rid in an fbaen play, confident that he
: with open arms.
Perhaps because they are face-to-face each day
with another brand of totalitarianism, the people
of Berlin remember the nature of Nazism more
vividly than those of Weal Germany and are today
alert in preventing the comeback of its pro-
nlsta. The best and most militant democrats
ng them made it clear that they considered
public appearance- by Krauss an intolerable provo-
cati
The Berlin chapter of the Association of Ger-
man Students, as well as groups of non-Jewish
Nazi victim-, jmned the Jewish community in de-
manding that the show be cancelled.
Otherwise, the students averred, they would be
compelled to "make use of all legal and demo-
cratic methods, so as to safeguard the self respect
of Berlin's student body
Krauss did not withdraw, however. In conse-
quence, many hundreds of Berlin Jews braved a
windswept snowy downpour to demonstrate against
him on the night of the premiere. Defiantly, some
wore the Nazi-imposed "Yellow Star" badge.
To break up the crowd, tank-like police ve-
hicles using high pressure water hoses were press-
ed into service, together with policemen who used
their nightsticks with relish The heads of several
demonstrators were bloodied. Inside the theater,
turmoil engulfed the audience.
The late Dr. Kurt Schumacher, national chair-
man of the Social Democratic Party, spoke out
bluntly in a letter to a Jewish publisher: "I am
opposed to public exhibition- by Werner Krau--
all due respect for art. it should not become
a fetish Berlin ought to beware of following
p- of Western Germany, where the
proi,- he Third Reich ao frequently triumph
:.- Humanity demand- that an
end be put to the Krauss performances."
f r -'!. liege" prevailed
in the tin ati I fashionable neighborhood. Al-
i off the entire area, spor-
adic rioting persisted.
K r the evening of the fourth public appearance
of Kr.us- a ma prote-t rally waff called. Schedul-
ed speakers included the former President of the
Free University and the chairman of Berlin's lar-
gest political party As thousands upon thousands
of Berliner? moved toward the meeting place near
the theater, tempers mounted on all sides and a
major clash seemed in the making.
At the last minute. Krauss bowed to the gather-
ing storm and. cancelling further performances,
left town.
No doubt about their motivations was left by
Senator Homer Ferguson of Michigan, ch
man of the Republican Policy Co
Dr. Dov Joseph, Israel's Minister of _.,
ment, and Ambassador Abba Eban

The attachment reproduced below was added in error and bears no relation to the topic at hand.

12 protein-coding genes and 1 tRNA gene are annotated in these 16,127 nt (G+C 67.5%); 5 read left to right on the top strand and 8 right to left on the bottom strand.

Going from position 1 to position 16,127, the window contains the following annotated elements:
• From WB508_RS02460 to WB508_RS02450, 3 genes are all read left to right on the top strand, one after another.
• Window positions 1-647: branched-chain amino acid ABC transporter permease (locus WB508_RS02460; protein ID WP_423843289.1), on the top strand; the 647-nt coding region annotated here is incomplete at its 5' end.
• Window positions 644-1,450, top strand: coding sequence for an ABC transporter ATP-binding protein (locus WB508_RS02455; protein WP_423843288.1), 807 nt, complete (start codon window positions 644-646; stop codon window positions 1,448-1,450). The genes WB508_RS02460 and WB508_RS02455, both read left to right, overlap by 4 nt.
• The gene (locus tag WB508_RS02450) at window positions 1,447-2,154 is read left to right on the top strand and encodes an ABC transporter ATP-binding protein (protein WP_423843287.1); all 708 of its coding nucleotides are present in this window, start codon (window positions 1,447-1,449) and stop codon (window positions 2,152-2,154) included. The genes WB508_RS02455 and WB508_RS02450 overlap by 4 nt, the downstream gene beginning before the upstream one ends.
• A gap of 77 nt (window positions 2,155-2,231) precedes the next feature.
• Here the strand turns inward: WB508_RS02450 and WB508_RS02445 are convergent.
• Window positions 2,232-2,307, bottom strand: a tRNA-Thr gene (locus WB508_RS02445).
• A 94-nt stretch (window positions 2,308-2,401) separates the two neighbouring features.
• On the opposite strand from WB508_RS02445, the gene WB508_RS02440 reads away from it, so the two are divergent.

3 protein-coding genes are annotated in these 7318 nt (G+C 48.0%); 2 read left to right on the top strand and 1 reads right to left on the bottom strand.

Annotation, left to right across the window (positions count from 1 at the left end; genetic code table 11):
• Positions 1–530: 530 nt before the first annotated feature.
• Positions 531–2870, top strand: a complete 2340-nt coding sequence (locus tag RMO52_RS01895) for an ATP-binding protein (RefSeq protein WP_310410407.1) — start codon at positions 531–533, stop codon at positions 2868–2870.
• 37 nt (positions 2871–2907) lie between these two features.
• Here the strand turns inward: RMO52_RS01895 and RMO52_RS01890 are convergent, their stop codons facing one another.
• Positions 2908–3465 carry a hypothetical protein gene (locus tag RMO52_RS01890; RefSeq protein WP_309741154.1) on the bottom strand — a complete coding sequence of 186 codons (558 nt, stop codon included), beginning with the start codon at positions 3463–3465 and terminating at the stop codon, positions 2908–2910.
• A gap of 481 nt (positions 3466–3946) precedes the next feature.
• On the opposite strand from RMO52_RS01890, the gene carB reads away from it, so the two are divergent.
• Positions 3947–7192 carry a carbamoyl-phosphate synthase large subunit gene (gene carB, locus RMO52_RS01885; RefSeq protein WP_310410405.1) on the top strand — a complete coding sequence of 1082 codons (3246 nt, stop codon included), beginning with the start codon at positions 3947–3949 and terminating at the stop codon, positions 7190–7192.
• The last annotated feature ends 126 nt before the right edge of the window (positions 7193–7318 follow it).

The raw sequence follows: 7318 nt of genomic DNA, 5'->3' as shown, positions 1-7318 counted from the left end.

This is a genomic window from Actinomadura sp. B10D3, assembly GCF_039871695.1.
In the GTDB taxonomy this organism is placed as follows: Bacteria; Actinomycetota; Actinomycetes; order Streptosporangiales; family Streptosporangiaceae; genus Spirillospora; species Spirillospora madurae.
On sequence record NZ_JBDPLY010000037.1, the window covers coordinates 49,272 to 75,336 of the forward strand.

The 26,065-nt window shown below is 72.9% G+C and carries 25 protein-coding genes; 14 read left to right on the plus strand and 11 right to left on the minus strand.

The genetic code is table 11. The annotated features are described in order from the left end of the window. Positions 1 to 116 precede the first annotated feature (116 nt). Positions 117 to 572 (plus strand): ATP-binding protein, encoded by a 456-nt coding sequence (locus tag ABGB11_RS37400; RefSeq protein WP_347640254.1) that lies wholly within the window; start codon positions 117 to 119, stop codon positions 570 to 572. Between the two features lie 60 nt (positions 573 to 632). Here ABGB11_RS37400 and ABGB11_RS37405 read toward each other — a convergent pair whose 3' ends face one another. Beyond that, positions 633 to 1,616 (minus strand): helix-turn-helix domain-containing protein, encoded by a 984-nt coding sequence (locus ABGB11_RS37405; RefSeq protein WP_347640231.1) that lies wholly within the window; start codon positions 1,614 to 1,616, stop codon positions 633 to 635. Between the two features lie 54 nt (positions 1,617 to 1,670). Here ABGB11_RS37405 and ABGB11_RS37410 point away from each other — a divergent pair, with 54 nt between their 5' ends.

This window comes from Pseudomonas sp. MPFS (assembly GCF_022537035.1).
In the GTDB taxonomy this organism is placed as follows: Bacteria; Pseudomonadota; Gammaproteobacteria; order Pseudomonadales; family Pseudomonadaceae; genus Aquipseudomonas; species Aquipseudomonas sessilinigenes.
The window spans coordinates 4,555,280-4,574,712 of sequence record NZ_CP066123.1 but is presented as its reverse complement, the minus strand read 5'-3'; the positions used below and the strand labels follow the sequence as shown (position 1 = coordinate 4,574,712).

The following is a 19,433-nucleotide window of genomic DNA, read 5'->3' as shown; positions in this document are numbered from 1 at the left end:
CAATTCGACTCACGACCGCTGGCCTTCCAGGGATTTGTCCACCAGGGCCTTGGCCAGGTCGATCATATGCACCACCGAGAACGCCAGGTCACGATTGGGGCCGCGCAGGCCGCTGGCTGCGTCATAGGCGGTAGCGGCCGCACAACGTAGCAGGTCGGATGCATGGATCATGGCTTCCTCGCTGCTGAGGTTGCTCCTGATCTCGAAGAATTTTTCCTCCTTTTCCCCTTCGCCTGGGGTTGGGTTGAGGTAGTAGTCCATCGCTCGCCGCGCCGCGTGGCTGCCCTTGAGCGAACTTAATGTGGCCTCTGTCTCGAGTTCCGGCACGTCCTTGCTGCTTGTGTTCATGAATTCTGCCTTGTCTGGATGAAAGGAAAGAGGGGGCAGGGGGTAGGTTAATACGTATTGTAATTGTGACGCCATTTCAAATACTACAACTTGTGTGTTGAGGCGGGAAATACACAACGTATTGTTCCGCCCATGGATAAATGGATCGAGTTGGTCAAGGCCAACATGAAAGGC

at the first international planning
ence for Israel in Washington during
past year.
those who achieved this triumph, mainly the I
of Germany's militant democratic yoflth. In a]
statement, the head of the Student Council i
Berlin's College of Technology and the
of the institution's Student Parliament declared: I
"We, the elected representatives of the Ber-|
lin student body, acted in a manner
sprang solely from our feeling of human>.
darity with our Jewish fellow citizens. In i
opinion, respect and consideration for the!
timents and the mentality of <>ur fello
are the essential component of a healtkr|
democracy .
"It is the mark of a rather superficial iohm
pretation to place the main emphasis on Wed
ner Krauss' qualifications as an actor and i|
man. The significance of Krauss as a pen
has become overshadowed completely by
significance as a symbol. As such he stand* I
the beginning of the planned extermina
of the Jews by Germans."
Never before or since in postwar Germany)
a prominent German been repudiated in so naT
a demonstration, aolely because of his record11
propagator of anti-Semitism. To friends and
alike. Werner Krauss became a symbol -
better or for worse.
He waa still a symbol three years later
after a gala performance in his h01"**
Berlins moat important theater, the Grans
of Ment of the German Federal Republic wat
moniously conferred upon him.
Mat.
A Happy **w Year To All Our
Many Friends and Patrons
Calvin D.
Kinsman
NURSERY
8315 N.W. 46th STREET
MIAMI
Phone 65-5259
A Happy New Tea* To All
Our Friends and Pa-
SoimiH'rs Herbert
Ine.
WOMEN'S APPAREL
1655 N. Miami Avenue
MIAMI
Phone 82-5679
A. J. Sommers
SIMON SEIMN
Program Director
WMH
Jewish Forum on the An-
1!
Extends Season's Greetings To-
All His Sponsors and Listeners
A Happy New Year To All
Our Friends and Patrons
Hade
flsarage
2610 N.W. 20th STREET
MIAMI
Phone 64-1712
lake Adams
METALLIC
ENGINEERING I
Specializing n Alloy M^|
IT* S- W. th STREET
PheneM-MM